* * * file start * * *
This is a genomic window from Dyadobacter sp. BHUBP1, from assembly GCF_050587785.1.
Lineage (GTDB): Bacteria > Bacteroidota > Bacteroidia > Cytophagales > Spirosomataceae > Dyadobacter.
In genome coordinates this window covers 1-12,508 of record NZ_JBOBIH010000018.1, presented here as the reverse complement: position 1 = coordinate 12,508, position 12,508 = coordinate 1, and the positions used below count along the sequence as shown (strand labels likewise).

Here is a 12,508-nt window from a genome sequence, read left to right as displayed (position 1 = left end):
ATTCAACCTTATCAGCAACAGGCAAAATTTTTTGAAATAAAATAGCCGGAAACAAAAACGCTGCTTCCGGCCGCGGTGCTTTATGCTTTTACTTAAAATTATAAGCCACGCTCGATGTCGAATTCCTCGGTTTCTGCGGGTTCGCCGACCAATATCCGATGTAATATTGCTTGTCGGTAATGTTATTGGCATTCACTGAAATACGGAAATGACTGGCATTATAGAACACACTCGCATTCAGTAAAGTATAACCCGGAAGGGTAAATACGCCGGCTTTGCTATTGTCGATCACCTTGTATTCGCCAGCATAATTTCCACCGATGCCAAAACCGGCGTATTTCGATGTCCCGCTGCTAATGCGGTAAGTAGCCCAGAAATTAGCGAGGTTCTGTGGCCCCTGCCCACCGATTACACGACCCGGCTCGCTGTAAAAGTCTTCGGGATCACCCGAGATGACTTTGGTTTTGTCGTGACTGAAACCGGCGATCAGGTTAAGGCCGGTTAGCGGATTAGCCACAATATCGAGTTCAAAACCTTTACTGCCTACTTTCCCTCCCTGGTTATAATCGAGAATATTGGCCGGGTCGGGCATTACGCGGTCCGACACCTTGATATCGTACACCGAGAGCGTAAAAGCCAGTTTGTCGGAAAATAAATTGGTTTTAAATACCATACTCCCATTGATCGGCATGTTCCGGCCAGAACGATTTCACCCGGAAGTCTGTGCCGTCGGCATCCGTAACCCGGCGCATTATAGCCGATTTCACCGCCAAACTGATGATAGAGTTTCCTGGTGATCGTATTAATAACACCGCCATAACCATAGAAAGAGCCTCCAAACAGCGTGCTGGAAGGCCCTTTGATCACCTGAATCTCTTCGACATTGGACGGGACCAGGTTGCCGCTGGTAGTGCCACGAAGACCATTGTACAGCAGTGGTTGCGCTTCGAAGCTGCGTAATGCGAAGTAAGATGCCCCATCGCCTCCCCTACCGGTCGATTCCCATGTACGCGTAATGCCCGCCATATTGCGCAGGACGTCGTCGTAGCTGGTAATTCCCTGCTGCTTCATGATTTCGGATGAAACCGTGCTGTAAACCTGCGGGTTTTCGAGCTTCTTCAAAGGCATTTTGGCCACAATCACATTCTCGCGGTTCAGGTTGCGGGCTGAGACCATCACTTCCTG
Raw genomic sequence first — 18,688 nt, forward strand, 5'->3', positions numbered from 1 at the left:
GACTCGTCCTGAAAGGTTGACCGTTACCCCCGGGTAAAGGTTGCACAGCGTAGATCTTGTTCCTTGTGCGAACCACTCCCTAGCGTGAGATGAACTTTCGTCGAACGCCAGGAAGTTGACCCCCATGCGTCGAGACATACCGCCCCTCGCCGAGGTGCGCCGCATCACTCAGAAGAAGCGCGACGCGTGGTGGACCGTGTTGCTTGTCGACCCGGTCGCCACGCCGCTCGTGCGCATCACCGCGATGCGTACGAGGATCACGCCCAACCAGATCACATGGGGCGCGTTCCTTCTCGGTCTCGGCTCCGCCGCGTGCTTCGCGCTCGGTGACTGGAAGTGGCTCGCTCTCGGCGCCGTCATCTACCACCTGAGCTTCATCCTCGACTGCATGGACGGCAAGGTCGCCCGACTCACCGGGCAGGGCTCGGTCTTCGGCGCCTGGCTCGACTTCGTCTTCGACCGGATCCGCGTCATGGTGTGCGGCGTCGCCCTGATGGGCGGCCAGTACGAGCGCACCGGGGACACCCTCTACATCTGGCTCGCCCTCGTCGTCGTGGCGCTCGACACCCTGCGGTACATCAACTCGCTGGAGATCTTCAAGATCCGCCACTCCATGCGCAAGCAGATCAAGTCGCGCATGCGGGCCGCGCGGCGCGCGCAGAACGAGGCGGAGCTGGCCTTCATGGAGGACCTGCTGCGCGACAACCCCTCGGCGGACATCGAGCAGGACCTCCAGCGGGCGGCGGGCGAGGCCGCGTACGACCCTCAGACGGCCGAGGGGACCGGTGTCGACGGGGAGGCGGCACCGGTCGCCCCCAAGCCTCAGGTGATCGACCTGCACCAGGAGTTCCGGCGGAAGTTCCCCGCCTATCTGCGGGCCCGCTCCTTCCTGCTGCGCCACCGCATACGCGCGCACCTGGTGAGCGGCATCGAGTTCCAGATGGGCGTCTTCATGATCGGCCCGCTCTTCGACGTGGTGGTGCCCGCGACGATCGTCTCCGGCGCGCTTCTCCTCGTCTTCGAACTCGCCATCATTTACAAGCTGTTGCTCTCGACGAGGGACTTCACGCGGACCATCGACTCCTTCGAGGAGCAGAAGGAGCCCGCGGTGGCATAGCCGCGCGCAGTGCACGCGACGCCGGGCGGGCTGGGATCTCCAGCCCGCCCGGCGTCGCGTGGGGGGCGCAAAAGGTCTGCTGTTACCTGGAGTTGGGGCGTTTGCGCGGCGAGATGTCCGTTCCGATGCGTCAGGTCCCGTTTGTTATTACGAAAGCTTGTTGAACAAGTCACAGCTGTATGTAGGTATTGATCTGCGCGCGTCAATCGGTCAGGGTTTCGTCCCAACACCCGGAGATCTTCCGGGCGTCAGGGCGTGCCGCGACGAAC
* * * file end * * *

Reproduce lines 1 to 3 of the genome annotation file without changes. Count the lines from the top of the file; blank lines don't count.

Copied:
This is a genomic window from Dyadobacter sp. BHUBP1, from assembly GCF_050587785.1.
Lineage (GTDB): Bacteria > Bacteroidota > Bacteroidia > Cytophagales > Spirosomataceae > Dyadobacter.
In genome coordinates this window covers 1-12,508 of record NZ_JBOBIH010000018.1, presented here as the reverse complement: position 1 = coordinate 12,508, position 12,508 = coordinate 1, and the positions used below count along the sequence as shown (strand labels likewise).